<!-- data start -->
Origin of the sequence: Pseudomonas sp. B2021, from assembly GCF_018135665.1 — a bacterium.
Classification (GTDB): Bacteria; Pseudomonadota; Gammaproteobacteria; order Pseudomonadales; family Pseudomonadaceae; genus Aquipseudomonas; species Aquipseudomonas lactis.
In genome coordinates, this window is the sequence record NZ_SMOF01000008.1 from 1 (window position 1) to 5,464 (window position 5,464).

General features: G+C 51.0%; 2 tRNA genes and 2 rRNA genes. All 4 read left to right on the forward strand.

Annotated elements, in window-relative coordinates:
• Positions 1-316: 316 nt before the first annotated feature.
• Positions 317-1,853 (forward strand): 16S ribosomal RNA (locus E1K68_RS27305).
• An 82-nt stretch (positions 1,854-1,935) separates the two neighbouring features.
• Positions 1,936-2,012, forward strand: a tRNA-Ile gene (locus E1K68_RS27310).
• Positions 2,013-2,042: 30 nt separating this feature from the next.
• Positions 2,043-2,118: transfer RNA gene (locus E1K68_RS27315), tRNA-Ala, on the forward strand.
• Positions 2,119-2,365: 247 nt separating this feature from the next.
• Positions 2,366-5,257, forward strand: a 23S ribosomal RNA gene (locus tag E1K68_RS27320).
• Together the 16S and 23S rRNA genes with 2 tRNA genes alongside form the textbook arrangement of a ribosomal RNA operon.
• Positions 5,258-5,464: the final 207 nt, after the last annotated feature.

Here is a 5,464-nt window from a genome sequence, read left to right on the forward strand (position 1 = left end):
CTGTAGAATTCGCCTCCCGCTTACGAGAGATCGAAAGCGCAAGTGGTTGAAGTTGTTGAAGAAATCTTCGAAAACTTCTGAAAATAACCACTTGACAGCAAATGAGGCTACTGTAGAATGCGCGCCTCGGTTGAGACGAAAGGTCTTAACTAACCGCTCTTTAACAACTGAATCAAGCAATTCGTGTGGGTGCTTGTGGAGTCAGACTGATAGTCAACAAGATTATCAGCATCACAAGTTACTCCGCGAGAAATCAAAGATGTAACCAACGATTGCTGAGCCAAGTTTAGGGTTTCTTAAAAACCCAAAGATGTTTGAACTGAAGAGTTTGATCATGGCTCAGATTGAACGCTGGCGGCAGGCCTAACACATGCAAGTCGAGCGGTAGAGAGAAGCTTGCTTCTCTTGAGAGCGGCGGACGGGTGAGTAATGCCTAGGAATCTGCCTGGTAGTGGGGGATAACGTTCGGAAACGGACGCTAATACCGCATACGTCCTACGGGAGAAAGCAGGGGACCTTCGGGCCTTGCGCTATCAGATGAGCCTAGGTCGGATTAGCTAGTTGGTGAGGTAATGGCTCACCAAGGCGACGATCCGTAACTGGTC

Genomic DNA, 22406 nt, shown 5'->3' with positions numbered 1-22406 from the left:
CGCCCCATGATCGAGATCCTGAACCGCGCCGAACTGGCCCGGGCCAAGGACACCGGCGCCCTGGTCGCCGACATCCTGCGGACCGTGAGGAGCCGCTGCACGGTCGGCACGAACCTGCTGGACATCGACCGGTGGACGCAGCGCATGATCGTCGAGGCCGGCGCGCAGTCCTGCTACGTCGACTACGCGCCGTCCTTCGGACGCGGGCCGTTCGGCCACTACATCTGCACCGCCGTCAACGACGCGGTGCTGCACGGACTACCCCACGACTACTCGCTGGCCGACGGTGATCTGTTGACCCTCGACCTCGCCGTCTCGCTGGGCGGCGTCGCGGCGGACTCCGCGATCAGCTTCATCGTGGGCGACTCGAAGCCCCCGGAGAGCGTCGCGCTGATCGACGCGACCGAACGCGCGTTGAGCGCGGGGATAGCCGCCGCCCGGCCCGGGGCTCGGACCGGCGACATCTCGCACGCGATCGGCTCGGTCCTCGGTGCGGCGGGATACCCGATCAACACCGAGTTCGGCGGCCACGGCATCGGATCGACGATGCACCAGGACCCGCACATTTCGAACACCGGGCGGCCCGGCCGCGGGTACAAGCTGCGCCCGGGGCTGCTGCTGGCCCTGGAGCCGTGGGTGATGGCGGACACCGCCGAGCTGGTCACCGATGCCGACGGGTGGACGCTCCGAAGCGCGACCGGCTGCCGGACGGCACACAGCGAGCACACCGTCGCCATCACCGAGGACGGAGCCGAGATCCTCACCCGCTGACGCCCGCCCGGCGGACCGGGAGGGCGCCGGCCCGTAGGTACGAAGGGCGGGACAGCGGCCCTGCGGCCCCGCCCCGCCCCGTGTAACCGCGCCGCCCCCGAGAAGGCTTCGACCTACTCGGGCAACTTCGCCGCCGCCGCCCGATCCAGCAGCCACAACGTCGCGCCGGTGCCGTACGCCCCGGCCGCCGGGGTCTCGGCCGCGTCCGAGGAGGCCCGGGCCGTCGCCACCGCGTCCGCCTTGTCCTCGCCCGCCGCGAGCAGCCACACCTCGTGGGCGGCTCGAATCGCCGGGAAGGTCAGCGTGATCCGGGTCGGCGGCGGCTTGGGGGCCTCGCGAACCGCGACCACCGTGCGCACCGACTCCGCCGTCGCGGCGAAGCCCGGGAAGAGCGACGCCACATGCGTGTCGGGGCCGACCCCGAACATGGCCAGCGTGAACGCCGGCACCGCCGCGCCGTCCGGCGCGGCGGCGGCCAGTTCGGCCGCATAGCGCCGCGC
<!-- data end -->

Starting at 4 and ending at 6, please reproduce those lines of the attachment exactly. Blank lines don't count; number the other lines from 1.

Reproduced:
General features: G+C 51.0%; 2 tRNA genes and 2 rRNA genes. All 4 read left to right on the forward strand.

Annotated elements, in window-relative coordinates:
• Positions 1-316: 316 nt before the first annotated feature.